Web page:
WikiLeaks cites 'rude' Prince Andrew tirade
Prince Andrew launched a "rude" attack on the British and US governments, the French, fraud investigators and journalists, a report said Monday citing secret US cables released by the WikiLeaks website.
The fourth-in-line to the throne spoke "cockily" during an engagement in 2008 with British and Canadian business people in Kyrgystan, US ambassador Tatiana Gfoeller said in the document printed on the Guardian website.
"Astonishingly candid, the discussion at times verged on the rude," Gfoeller wrote.
Andrew, who has been an unpaid trade envoy for the British government since 2001, attacked British anti-corruption officials probing the huge Al-Yamamah arms deal between Saudi Arabia and BAE Systems in 1985.
In a section titled "Rude language a la British", Gfoeller wrote that the prince "railed at British anti-corruption investigators, who had had the 'idiocy' of almost scuttling the Al-Yamama deal with Saudi Arabia.
"His mother's subjects seated around the table roared their approval."
Andrew then "went on to 'these (expletive) journalists, especially from the National Guardian, who poke their noses everywhere' and (presumably) make it harder for British businessmen to do business. The crowd practically clapped."
He also castigated the "stupid British and American governments" for failing to plan ahead in central Asia.
Gfoeller accused Andrew of reacting with "almost neuralgic patriotism" when Britain and the United States were compared.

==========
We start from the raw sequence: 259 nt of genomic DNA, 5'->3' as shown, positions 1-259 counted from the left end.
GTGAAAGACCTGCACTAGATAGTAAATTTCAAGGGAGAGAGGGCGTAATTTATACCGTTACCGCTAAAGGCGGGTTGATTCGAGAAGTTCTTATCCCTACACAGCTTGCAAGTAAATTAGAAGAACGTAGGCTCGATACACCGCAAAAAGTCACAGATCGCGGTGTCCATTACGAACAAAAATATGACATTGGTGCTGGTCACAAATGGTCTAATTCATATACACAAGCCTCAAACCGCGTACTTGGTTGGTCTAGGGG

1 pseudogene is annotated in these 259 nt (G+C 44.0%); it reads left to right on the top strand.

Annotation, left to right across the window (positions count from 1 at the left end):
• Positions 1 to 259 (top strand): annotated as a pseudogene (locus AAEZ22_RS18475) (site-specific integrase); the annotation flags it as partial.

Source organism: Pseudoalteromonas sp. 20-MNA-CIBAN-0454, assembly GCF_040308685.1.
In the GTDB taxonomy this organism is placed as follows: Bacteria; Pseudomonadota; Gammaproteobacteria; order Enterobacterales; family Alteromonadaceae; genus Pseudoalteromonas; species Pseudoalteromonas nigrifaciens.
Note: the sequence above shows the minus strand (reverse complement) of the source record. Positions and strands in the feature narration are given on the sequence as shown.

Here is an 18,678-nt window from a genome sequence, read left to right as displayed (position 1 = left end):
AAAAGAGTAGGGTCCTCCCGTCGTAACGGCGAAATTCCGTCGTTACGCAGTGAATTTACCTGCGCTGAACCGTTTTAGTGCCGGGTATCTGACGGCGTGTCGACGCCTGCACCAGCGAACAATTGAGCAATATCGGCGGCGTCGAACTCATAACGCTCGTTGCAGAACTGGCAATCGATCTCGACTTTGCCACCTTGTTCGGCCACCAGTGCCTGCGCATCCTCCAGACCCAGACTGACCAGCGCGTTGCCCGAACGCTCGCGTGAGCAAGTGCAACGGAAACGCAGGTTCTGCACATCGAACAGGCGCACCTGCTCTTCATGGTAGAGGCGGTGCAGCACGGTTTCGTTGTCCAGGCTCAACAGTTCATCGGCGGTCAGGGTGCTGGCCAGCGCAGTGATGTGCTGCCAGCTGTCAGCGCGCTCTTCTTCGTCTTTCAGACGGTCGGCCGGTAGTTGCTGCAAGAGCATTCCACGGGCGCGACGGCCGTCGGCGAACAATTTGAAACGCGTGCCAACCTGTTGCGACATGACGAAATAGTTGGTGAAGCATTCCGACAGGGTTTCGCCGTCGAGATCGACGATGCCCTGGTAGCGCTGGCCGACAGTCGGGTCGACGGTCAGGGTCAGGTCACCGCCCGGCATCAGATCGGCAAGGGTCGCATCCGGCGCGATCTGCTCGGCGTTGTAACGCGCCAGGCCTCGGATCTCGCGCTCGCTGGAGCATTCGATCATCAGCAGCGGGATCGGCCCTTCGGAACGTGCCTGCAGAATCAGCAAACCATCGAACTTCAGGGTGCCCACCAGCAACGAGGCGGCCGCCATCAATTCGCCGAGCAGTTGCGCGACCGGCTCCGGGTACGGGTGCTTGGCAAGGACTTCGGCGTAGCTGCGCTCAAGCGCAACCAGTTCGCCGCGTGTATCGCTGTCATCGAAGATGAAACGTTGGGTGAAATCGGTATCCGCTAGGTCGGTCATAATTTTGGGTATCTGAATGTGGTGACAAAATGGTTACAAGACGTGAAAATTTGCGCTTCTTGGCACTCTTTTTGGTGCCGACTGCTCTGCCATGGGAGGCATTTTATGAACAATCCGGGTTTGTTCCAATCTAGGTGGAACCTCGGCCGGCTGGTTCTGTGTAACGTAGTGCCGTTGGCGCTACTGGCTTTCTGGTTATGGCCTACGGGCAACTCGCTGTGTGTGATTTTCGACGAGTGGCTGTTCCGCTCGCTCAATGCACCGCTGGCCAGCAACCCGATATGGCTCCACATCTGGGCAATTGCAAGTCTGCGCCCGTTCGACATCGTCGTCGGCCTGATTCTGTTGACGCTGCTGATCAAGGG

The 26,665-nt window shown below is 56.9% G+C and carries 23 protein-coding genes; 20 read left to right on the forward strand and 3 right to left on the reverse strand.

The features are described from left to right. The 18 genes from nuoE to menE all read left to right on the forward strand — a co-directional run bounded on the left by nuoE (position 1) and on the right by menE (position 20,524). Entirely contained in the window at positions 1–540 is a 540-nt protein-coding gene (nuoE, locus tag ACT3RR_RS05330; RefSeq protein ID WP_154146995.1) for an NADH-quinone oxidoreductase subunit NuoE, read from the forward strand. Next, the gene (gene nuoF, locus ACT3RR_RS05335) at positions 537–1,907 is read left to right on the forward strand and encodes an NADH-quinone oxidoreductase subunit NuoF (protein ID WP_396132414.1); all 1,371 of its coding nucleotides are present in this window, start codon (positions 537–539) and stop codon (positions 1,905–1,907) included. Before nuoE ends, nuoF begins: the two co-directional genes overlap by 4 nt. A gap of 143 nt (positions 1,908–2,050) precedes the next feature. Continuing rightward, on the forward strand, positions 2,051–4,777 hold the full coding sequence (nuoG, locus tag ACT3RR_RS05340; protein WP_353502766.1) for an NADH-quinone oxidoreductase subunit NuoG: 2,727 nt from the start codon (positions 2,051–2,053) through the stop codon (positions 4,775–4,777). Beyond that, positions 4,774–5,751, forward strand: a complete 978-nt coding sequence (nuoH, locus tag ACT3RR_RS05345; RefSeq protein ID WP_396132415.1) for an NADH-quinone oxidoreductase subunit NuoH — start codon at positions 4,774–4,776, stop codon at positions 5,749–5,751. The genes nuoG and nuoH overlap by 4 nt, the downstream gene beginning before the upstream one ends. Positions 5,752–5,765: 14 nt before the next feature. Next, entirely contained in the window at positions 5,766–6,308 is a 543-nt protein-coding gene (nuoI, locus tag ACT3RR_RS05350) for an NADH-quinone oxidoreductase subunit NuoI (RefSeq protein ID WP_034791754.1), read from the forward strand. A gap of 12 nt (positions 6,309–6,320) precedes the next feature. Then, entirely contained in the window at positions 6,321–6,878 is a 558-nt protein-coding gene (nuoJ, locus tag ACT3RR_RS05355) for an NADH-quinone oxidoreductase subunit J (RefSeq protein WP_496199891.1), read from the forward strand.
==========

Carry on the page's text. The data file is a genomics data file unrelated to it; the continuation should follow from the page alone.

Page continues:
When a businessman voiced surprise that US and British investment in Kyrgyzstan were similar, she quoted him as saying: "No surprise there. The Americans don't understand geography. Never have. In the UK, we have the best geography teachers in the world!"
Andrew also laughed "uproariously" when a businessman complained that it was necessary in Kyrgyzstan to engage in corrupt practices to make money, saying: "All of this sounds exactly like France!"
The British prince went on to warn about Russia's resurgence in Central Asia and to describe Chinese expansion in the region as "probably inevitable, but a menace."
There was no immediate comment from Buckingham Palace.
The Guardian was one of several newspapers worldwide given prior access to more than 250,000 US embassy files released by WikiLeaks late Sunday.
The paper has promised to release further details, including those offering "embarrassing" assessments of Prime Minister David Cameron when he was the opposition leader before May's election, and of "weak" ex-premier Gordon Brown.
© 2010 AFP